X Close Menu


The Crook in the Lot

Published in 1737, Thomas Boston's book "The Crook in the Lot," brings together his pastoral and life experience to help Christians face and endure suffering. Boston himself was no stranger to suffering and trials. He struggled with depression throughout his life, and tragically he and his wife lost six of their ten children.  

This book is both challenging and encouraging, and well worth the read if you can endure the 18th century writing style and vocabulary. Writing from a different time period and from a non-American perspective, Boston emphasizes duties that we as 21st century Americans need to be reminded of. The following two points summarize what I found to most helpful:

1. To endure suffering as God calls us to, we must have a right perspective about our suffering.

Boston opens the book this way: "A just view of afflicting incidents is altogether necessary to a Christian deportment under them; and that view is to be obtained only by faith, not by sense; for, it is the light of the word alone that represents them justly, discovering in them the work of God, and, consequently, designs becoming the divine perfections." In other words, if we are ever going to be able to count our trials as "joy," we must have a right understanding of God's purposes for our trials (James 1:2-4). Thus, Boston does not tire of repeatedly bringing forth God's promises to Christians who face suffering, reminding us that God does indeed have a purpose - a good purpose - for the trials of our lives. 

Further, Boston frequently expounds upon the dangers of interpreting our sufferings by our own "sense." We can only get a true perspective on our sufferings from the Word of God. I found this to be a critically important reminder for American Christians especially. Our culture is dominated by the belief that our personal feelings and experience are the ultimate guides to what is true and right. As a result, we are tempted to interpret our sufferings in wrong ways: "God doesn't love me." "God isn't good." "God is not all powerful." etc. Boston reminds us that the Christian must resist this tendency. We must let God's own Word interpret our trials, not our feelings.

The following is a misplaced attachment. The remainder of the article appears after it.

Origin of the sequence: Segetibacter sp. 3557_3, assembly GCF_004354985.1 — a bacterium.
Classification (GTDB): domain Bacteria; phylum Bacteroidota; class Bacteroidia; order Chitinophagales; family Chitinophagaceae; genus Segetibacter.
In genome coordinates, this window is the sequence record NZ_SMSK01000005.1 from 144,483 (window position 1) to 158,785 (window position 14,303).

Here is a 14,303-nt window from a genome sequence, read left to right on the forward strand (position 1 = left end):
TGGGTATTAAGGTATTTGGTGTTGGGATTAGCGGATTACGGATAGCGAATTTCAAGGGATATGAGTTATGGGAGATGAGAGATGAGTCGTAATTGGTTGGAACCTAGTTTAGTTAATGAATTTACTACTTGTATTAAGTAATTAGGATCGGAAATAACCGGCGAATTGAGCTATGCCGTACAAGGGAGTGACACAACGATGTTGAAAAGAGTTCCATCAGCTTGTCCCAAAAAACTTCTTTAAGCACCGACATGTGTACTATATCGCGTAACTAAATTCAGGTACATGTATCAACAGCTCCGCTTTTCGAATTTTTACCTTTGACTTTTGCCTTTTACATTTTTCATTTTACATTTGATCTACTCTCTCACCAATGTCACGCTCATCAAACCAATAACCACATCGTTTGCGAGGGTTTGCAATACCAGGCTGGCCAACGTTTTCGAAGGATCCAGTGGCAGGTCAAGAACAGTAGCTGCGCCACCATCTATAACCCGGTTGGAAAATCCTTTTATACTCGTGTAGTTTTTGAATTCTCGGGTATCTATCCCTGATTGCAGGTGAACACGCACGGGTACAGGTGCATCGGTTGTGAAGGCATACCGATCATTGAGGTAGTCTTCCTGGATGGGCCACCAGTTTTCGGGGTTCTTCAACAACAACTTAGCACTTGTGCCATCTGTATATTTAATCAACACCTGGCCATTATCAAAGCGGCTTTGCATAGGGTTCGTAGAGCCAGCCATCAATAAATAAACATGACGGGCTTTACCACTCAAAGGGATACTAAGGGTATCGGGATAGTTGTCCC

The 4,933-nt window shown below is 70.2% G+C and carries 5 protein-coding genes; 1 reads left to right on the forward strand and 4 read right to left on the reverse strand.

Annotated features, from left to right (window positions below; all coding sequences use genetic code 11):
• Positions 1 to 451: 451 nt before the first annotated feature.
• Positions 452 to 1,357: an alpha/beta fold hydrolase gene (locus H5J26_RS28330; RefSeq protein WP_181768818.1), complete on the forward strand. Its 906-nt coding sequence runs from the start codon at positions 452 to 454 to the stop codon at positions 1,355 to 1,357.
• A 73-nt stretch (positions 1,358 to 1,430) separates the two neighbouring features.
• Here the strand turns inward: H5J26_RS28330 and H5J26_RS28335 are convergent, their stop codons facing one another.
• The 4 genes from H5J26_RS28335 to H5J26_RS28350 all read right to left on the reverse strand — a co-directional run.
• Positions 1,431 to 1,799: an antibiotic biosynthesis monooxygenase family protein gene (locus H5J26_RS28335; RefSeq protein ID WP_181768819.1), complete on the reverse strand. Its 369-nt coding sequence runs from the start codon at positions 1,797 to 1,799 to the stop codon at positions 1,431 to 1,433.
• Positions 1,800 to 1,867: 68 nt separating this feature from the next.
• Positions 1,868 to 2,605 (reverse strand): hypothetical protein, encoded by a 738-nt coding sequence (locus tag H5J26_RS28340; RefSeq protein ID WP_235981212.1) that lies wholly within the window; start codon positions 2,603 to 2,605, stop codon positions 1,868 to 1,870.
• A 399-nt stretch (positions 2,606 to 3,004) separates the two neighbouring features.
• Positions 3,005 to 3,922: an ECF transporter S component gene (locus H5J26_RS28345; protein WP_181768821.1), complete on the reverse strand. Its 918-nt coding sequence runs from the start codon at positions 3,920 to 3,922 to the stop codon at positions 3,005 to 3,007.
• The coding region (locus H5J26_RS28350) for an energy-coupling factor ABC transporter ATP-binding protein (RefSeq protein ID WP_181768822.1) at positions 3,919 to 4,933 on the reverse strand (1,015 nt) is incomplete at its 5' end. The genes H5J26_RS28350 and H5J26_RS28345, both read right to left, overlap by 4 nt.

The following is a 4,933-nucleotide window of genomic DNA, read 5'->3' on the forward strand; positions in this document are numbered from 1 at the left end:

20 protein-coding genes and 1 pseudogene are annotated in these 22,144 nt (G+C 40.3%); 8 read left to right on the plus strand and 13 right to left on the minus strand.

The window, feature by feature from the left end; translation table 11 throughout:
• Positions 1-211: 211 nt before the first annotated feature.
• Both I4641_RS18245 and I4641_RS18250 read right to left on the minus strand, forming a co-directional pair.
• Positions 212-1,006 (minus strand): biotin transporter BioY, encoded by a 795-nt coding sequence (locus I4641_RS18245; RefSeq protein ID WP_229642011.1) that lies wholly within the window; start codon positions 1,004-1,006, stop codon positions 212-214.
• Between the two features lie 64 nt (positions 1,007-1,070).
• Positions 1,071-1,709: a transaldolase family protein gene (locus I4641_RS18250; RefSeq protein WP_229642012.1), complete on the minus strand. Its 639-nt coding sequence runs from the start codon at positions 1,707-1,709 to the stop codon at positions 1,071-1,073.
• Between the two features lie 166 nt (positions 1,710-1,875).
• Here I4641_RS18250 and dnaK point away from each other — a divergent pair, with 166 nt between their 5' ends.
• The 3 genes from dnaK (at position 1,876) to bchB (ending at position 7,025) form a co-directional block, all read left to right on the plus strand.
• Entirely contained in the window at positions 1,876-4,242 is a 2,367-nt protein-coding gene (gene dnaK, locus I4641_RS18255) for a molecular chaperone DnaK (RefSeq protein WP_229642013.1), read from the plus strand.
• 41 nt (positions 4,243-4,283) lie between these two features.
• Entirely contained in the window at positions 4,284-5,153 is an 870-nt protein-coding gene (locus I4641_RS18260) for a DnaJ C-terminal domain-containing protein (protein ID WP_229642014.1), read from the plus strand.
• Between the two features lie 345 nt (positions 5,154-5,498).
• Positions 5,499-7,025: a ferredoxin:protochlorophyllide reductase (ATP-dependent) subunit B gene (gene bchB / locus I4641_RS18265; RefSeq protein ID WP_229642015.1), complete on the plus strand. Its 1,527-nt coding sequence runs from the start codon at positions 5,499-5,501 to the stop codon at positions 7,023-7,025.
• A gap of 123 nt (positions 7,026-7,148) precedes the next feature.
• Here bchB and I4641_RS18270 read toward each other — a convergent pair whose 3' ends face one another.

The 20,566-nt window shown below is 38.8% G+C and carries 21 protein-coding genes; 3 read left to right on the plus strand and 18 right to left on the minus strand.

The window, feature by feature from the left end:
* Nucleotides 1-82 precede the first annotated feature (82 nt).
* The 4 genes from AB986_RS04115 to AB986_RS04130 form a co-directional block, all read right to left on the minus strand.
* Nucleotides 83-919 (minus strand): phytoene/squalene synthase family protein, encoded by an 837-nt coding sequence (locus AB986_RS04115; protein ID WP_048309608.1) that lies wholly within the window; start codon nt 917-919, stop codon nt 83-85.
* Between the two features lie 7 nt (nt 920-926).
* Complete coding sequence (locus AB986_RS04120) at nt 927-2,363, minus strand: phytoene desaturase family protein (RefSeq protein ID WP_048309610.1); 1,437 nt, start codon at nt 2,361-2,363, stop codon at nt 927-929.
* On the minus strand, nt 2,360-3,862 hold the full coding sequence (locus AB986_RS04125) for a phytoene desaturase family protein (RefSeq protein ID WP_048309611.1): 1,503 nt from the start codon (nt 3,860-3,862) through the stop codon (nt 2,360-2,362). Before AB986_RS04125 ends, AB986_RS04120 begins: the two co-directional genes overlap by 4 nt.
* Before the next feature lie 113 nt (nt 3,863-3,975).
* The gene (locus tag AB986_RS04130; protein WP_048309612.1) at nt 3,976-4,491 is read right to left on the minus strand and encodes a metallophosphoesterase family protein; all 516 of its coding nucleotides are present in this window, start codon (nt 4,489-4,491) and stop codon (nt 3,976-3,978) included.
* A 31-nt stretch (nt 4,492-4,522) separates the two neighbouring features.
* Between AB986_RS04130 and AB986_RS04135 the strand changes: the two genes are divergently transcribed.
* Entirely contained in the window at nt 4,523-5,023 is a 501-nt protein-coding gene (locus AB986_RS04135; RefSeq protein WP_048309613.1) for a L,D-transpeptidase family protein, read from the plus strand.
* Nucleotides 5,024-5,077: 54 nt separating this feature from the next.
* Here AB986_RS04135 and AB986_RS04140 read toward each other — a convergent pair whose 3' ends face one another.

2. To endure suffering as God calls us to, we must SUBMIT. 

The theme of submission and humility when suffering came up again and again throughout the book. Boston goes to great lengths to prove the doctrine of God's sovereignty and control over the "crooks" in our lot. While not excusing the reality of secondary causes in bringing about our sufferings, Boston always directs our gaze to God as the ultimate cause of everything that happens in our lives. "It is evident, from the scripture doctrine of divine providence, that God brings about every man's lot, and all the parts thereof." 

At times, his language is so strong on this point that it made me uncomfortable, sometimes seeming to imply that there is no place in the Christian life to ever question God's ways or dealings with us. I wish that Boston would have given more treatment to some of the Psalms which model for us how to cry out to God with real struggle and perplexity (Psalm 13; 22; 73; etc). Neverthless, Boston's point is necessary for us, especially as Americans, to hear: If we are going to profit from our sufferings the way that God intends, we must humble ourselves before God and submit to his purposes in them.